Monday, July 17, 2006

Whichever way, the wind blows?

More double entendres in that title than an entire season of Up Pompeii!
And it is inspired by this Cameron's home improvements may be green, but he’ll end up in the red
For now I'll spare commentary on the Honourable Leader of Her Maj's Opposition being a bit of a bandwagon chaser, and restrict myself to the turbine issue, which he in part is responsible for me getting all excited about, and shows that some caution is needed before rushing to be green.
Because to this point, I was pretty convinced these things were not a bad plan, though I had been, and still am, concerned on the ability of a domestic chimney handling the load. This, however, adds another dimension: "Trevor Butler, director of sustainability at the Building Design Partnership, says the kit amounts to little more than expensive gadgetry. “I would estimate the daily output of the turbine at roughly 1 kilowatt-hour per day,” he said. “The average price of electricity in London at the moment is 10p per kilowatt-hour. As the cost of the turbine is £2,600, the payback would be 71 years. The renewables can be seen as expensive gadgets — but they do raise awareness.”
Certainly something to bear in mind.
And just to add a bit more 'to the mix', here's a littel snippet on how your average media news person has fared so far, from Newsnight's 'Ethical Man' series.

Laugh? I could have died. We still can.

I try to keep things in a lighter vein wherever possible, and certainly prefer to avoid gazing at my navel, but something happened the other night that had a profound, and disturbing, effect on me.

I was watching, of all ridiculous things, a comedy quiz show called '8 Out Of 10 Cats'. This is just one of several such shows where it is the taking part, rather than the winning, which is important. Hosted by a witty comedian, Jimmy Carr, it had two teams composed mainly of equally witty folk, most of whom will invite him to be a panelist on their show. So far, so entertaining.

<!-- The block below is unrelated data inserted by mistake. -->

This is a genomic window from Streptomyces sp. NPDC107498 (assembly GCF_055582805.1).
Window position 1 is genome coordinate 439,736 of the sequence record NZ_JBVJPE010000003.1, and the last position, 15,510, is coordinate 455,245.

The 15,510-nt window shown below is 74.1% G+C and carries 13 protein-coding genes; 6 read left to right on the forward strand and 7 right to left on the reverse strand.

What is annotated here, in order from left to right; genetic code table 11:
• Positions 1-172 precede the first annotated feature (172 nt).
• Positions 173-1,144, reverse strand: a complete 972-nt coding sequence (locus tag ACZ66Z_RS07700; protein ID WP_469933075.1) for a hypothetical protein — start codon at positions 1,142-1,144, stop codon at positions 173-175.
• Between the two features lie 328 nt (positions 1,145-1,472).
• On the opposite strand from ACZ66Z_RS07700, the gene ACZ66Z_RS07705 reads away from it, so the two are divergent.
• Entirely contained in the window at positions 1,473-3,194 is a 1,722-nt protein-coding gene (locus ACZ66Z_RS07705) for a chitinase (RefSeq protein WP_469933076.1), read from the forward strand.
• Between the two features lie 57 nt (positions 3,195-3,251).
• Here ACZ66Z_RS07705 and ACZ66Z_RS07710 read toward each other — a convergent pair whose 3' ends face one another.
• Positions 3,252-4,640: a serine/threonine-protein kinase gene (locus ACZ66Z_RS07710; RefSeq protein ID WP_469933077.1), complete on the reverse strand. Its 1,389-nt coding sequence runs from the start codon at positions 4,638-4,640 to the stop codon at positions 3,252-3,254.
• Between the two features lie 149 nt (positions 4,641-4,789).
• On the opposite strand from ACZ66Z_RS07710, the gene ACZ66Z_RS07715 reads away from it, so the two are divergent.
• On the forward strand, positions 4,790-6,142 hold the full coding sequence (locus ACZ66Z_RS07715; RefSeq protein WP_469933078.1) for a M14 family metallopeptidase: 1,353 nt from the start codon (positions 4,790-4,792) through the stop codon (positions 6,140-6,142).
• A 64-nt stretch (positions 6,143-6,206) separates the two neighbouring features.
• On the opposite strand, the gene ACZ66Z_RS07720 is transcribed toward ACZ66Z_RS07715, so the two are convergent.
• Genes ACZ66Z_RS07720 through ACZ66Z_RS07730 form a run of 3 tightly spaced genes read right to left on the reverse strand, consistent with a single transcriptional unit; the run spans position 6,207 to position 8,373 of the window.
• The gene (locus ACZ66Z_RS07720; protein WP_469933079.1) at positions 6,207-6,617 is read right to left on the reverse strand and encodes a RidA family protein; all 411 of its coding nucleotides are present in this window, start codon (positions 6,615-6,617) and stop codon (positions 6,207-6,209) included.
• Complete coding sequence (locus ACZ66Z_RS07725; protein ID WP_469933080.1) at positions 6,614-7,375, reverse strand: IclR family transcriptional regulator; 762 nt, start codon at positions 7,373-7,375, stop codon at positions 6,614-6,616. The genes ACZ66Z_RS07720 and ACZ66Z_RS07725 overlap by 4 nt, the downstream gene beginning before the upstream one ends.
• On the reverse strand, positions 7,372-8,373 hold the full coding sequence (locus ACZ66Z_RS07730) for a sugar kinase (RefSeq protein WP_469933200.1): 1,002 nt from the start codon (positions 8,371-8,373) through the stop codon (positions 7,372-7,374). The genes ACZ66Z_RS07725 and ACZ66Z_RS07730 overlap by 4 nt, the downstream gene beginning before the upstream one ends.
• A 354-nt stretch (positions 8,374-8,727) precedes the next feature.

But I guess what struck home was a comment at the end which the host made, and maybe more affecting was everyone's reaction to it. Mr. Carr doesn't tell jokes as such, so it was more observational humor. It was do do with 'environmental types', I guess like me. And while the specifics have dimmed, it was something like 'All these eco-warriors say it's about saving the planet for future generations. Well , I say **** 'em' (I think he meant the future generations - an audience it's hard to offend, yet, by dint of not being around as yet), for which he got a roar of approving laughter from all involved.

And he's not alone. I'm hearing and reading about this view a lot:

New Spin Tactic? Forget scientists... let's use comediansChristian Science Monitor today employs a comedian to battle global warming science, with such insight as: "...we shouldn't worry about the distant future." I guess they figure the PR stall tactics aren't working anymore so they're going to humour us into inaction.

I have taken my family to brink of serious financial compromise by trying to be part (a small one) of a movement that is trying to secure the future by acting today. Neither I nor, I suspect my kids, are going to see any benefit for these actions (or real consequences for failing to act), and in fact are possibly going to suffer a fair bit because of them.

What do I do? I can either go down fighting the good fight, or give up and try and rejoin the very system I abandoned a fair while ago. Right now I don't see I have a choice to ensure the survival of my immediate family, immediately. 

At least will still exist and can go on to do some good (my own personal carbon offset). With luck it will grow and offer some form of return on the investment made to provide for my wife and my futures. 

But having been confronted by attitudes such as those listed above, and simply had enough wasting my time staying on top of hot-air generating, deck-chair-rearranging, well-meaning but ultimately fruitless talkfests such as this - Our wasteful ways will finish us off   - I really think I better re-assign my time a bit better to attending to those closer to home.

I cannot be accused like some of saying '**** you' to my great, great grandkids, but do feel the need to say sorry here and now (my wife and own kids I'll address in person when and if the need arises) for as yet not acheiving for your sake all that I'd hoped. 

At least I tried to do something, and it may yet pan out. 

And we'll have the last laugh.